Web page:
By Pat Bliss
It was a quick weekend for me but I felt a need to attend the celebration of the life of Dr. McCay Vernon on September 22nd and I was glad I did. It was well attended with many, many of his former students who are themselves, college professors. For the first time, I felt like the minority in that I do not sign and most everyone else did. There were those who were deaf who signed and those who were hearing who signed. Mac was a sensational human being, according to the people who knew him best and for a very long time. He was always encouraging them to greater achievements. He was always there to help if needed. He was called a rock star in his field of expertise. An old school friend of his told me Mac loved sports, especially basketball. In his retirement years – it became a common thread in speeches given – that one of Mac’s most favorite pastimes was breakfast, and lots of them. Everyone who spoke mentioned going out for breakfast, on a regular basis. I was beginning to think each one thought they were the only ones. What a surprise!
Mac’s wife Marie asked me to be a speaker on Felix’s case as it was close to Mac’s heart. I could not compare to those who spoke so lovingly and wisely about Dr. Vernon but I was able to share how Mac got involved with Felix’s case and how passionate he was in helping us. In the process, he led me to Washington Correspondent James Ridgeway to do an article for Mother Jones on Felix’s case. This started the publicity that Felix’s case needed. Mac put me in touch with author Joanne Greenberg about writing a book, which led to my writing Felix’s case story on DeafInPrison.com. He sent me literature he wrote on the deaf in the criminal justice system whenever I had a problem I needed some direction on. He was always there. I’ll miss that.
I spent Saturday with Felix. We had a great visit and he wants everyone to know how much he appreciates the cards, letters and prayers. Again, I learned something new about Felix. This time he showed me how he learns. He drew me a triangle. One side said, “see.” The second side said, “endure” and the third side said “do it”. And he explained it this way: he sees the subject, he studies it to the point of absorbing what it says (endures) and then does what it says. This may seem elementary but remember Felix said in a earlier post “we are picture people?” He learns by drawing and writing it out so he can see it. Just before leaving, referencing Mac’s passing, Felix said, “If it wasn’t for Dr. Vernon, we would not have what we have today.” It is evident, we all could agree with that statement.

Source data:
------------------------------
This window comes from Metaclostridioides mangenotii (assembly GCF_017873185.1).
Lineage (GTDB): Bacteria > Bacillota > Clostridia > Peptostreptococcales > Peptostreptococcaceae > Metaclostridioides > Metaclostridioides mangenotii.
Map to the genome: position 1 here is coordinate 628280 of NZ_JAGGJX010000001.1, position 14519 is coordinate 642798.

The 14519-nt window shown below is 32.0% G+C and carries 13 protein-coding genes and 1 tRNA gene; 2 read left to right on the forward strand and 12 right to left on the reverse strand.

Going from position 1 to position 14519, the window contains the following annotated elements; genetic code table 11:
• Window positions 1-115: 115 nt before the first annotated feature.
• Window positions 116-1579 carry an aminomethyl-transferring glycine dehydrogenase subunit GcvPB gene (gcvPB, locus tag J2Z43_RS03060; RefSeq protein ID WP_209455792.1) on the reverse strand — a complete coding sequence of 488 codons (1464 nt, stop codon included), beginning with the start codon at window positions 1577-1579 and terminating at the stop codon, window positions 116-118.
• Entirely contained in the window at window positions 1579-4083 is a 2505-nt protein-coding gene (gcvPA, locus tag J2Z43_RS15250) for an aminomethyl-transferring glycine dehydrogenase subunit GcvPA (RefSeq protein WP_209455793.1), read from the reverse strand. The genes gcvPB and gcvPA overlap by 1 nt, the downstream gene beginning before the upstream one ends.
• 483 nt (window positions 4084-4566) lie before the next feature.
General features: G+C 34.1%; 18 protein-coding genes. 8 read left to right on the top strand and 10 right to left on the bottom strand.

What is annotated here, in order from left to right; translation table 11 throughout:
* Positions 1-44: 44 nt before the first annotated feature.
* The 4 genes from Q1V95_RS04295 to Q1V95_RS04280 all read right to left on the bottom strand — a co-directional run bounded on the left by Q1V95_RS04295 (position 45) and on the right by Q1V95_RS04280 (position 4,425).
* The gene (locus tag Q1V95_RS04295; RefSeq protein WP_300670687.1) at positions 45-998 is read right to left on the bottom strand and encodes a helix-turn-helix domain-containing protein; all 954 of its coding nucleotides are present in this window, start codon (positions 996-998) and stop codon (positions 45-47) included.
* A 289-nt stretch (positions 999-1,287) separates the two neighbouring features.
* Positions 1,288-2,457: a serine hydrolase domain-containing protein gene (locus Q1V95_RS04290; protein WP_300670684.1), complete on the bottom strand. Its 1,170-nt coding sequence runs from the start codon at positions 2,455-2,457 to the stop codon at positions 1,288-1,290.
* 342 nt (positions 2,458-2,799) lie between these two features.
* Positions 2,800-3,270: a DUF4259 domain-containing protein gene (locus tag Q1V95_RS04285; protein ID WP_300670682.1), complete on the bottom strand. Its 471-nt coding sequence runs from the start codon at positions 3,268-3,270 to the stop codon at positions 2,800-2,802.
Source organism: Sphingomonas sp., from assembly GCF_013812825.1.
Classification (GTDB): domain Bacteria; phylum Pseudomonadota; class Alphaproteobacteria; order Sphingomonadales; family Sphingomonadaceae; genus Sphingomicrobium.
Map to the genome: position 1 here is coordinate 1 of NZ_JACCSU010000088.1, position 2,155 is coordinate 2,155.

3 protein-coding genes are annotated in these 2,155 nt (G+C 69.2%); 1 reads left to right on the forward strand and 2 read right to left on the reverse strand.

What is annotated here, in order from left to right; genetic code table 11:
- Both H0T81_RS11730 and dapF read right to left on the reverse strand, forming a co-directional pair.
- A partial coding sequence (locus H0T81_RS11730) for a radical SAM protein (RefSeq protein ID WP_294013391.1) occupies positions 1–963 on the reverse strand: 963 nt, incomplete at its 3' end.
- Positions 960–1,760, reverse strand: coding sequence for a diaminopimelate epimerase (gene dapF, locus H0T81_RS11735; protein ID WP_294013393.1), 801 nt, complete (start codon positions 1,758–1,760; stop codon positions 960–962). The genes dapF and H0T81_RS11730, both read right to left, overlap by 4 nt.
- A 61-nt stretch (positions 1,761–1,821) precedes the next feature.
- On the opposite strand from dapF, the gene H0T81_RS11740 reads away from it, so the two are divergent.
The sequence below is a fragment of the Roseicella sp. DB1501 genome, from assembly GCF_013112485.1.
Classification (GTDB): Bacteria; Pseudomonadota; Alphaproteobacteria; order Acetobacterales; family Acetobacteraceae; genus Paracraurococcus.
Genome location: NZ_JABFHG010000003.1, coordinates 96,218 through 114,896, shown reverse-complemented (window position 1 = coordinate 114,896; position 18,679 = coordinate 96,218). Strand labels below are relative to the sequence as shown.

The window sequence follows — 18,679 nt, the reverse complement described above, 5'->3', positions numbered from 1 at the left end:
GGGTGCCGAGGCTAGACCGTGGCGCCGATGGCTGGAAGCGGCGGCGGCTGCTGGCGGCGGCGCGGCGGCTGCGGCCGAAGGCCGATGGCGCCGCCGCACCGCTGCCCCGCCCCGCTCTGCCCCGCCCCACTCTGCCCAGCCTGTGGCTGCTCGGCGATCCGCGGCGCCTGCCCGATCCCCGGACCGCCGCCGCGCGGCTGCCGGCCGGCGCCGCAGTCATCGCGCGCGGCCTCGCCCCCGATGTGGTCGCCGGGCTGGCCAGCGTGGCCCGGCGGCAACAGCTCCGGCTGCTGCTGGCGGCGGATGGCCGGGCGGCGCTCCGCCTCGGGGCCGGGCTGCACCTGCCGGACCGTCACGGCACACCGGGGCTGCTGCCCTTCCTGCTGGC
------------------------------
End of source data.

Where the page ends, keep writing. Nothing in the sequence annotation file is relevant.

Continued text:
Pat Bliss is a retired paralegal in criminal law. She continues to do legal work for indigent prisoner cases showing innocence. She is a Certified Community Chaplain, Certified as a volunteer for CISM (Crises Intervention Stress Management) and involved in community events.
- A Friend Whom Felix Never Met (deafinprison.wordpress.com)
- Dr. McCay Vernon Passes Away (deafinprison.wordpress.com)
- Best Digest Post Ever (deafinprison.wordpress.com)
- More on the Passing of Dr. McCay Vernon (deafinprison.wordpress.com)
- #JusticeForFelix and now #JusticeForRicardo (deafinprison.wordpress.com)
- Mac’s Reach Exceeded His Grasp (deafinprison.wordpress.com)
- Felix Garcia’s Story: Part 4 in the Series (deafinprison.wordpress.com)
Filed under: Deaf Awareness Week, Felix Garcia Case | Tagged: #JusticeForFelix, #Keep ASL In Schools, #StopHearingLossBullying, Deaf Awareness Week, Deaf in Prison, DeafInPrison.com, James Ridgeway, Joanne Greenberg, Mother Jones, Pat Bliss | 3 Comments »